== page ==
What are some of your favorite apps?
Wow, that’s hard, as I’m always downloading and trying out new ones. I like Downcast and ooTunes for audio, FlightView for tracking flights and gates at the airport (sometimes faster than the airlines and mitigates having to ask gate agents if you know the airport), and Check the Weather because it tells you the weather forecast so precisely without having to swipe through a bunch of information. It also includes “feels like” temperatures, which is important in the high humidity-environment of the east Coast.
Which app is your guilty pleasure?
Definitely iAssociate 2. The developer has made a great effort at making the game both VoiceOver-friendly and fun to play. I bounce back and forth between different games to help me get to sleep, (another one is 2048) but I always come back to this one. When I’m in the mood for something humorous, I’ll pop open the Cracked Reader.
What app makes you most productive?
Sometimes it’s more the general features of the iPhone. When I got Siri, my productivity went way up, as it was just easier to add something to my calendar or make a reminder by voice than by typing. Siri helps in my homework as well by looking up astronomical conversions for me that I just put into a calculator as she reads them back. If I had to choose an app, though, I’d say… Mail. Before the iPhone, I was chained to my computer for email, and that was not very convenient for picking up things on the other side of campus. Now, I plan my day around my inbox in real time. Mail helps me manage the deluge, but also is a quick way for professors to communicate with me if they’ve gone out for coffee and I can’t read the note on the office door. I always hated carrying cash until I got the LookTel Money Reader; I didn’t want to carry around another device just to read bills, and this app is quick and accurate. My iPhone is with me all the time, so my currency reader is with me all the time, too. (I LOVE ApplePay for so many reasons, but the convenience and privacy can’t be beat anywhere else.)
What app do you know you’re underutilizing?
For sure: Workflow, 1Password, and blindSquare. Touch ID would probably make 1Password a whole lot easier to use. I like Workflow a lot, but have to be creative and spend some time actually thinking up things to do. And blindSquare is a multi-featured GPS solution that, combined with AppleMaps, has a lot of power and a lot of layers.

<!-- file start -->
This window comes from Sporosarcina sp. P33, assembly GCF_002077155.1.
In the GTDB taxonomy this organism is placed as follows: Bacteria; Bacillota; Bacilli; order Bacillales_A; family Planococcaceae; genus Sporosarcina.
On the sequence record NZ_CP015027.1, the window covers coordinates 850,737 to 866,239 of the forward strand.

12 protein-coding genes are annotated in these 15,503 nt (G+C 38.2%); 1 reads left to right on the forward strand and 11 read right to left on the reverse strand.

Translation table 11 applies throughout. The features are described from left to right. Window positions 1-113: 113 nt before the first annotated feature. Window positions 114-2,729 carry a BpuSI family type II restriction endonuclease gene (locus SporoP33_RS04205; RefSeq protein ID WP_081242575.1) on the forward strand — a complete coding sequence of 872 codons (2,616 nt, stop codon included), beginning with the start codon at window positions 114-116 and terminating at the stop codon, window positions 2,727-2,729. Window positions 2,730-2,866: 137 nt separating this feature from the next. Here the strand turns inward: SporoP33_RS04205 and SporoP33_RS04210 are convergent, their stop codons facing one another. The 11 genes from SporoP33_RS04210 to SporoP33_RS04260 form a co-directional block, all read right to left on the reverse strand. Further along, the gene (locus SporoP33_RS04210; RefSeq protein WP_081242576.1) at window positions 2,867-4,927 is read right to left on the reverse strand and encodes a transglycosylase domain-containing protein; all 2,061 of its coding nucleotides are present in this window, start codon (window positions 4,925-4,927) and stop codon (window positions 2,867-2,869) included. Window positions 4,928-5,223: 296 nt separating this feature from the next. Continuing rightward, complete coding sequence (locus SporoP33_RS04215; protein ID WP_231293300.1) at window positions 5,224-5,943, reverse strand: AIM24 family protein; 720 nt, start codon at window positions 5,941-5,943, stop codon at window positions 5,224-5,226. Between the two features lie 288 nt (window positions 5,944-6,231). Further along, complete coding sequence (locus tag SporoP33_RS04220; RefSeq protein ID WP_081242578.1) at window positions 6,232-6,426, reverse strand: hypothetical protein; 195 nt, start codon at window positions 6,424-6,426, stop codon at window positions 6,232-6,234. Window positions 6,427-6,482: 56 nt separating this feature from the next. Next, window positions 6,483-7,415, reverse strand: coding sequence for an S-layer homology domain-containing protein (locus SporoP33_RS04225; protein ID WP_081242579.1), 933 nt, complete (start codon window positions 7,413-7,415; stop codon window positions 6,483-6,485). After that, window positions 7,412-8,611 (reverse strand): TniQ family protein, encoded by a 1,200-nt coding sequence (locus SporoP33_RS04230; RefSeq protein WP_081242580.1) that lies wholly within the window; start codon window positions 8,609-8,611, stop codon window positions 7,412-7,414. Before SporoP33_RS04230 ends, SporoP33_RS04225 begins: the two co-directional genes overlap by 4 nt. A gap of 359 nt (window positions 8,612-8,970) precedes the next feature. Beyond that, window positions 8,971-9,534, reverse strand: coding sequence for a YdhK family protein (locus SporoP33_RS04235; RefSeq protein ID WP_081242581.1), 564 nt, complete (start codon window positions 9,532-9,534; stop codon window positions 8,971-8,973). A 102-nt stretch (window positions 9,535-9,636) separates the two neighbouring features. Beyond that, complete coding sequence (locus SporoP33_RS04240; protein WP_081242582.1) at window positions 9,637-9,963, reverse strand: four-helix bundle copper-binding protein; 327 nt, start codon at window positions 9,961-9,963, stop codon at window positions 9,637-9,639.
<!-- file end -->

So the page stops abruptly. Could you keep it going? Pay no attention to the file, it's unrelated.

What is the app you are still missing?
The iPhone has opened up the world of apps so that as the device gets better, the apps get better; most of the specialized devices I used to carry around in a backpack now fit in my pocket. I still think the touch screen has huge potential to display mathematical content like matrices or graphs in a way that can be spatially understood by someone who is blind, similar to how you know where the icons on the home screen are. I know this is not an easy thing to code, but a VoiceOver-friendly graphing calculator or matrix manipulator would be awesome!
How many times a day do you use your iPhone/iPad?
Almost all the time. iOS is so powerful and has so much potential. I use my iPhone when I’m out and the iPad when I’m home or traveling, because of that long battery life. I love having a charged phone to get me to my destination after a long drive or flight. My poor MacBook air is usually relegated to the tasks of “heavy duty”, “long session”, or “needs hardware keyboard”.
What Today View widgets are you using and why?
Today view is one of those underutilized features for me, because I don’t want it to get too cluttered. I mainly use Calendar and Dropbox, to see if events and assignments have appeared yet. I find the interface to be a bit clunky for some apps, and spend more time in there than I would like.
What is your favorite feature of the iPhone/iPad?
Easily the versatility of these devices. I’ve always hated carrying around many devices (worrying about charging them, losing them, not having the right one for the job), so have been firmly entrenched in that “one device to rule them all” camp. Need a GPS? iPhone. Book reader? all different books in one place on the 128 GB iPad. So for me, it’s not one feature, but all of them, nicely wrapped up in a single, shiny package.
If you were in charge at Apple, what would you add or change?
Another loaded question. I’d demolish and rework iTunes on the Mac—but that’s for another post. I wouldn’t sacrifice performance or features for thinness, particularly in some of their machines. An iPad or a laptop makes perfect sense to be thin and light; a desktop Mac does not. (Can you tell I miss the SuperDrive in the old iMacs?) I would also want desperately to fix the television interfaces, or at least unleash the content from cable providers, especially their audio-described content. I know there has been a general trend (in both blind and sighted communities) griping about apple’s software lacking in quality, and I am glad to see that they are addressing it, so hopefully my small software pain points and bugs will go away.
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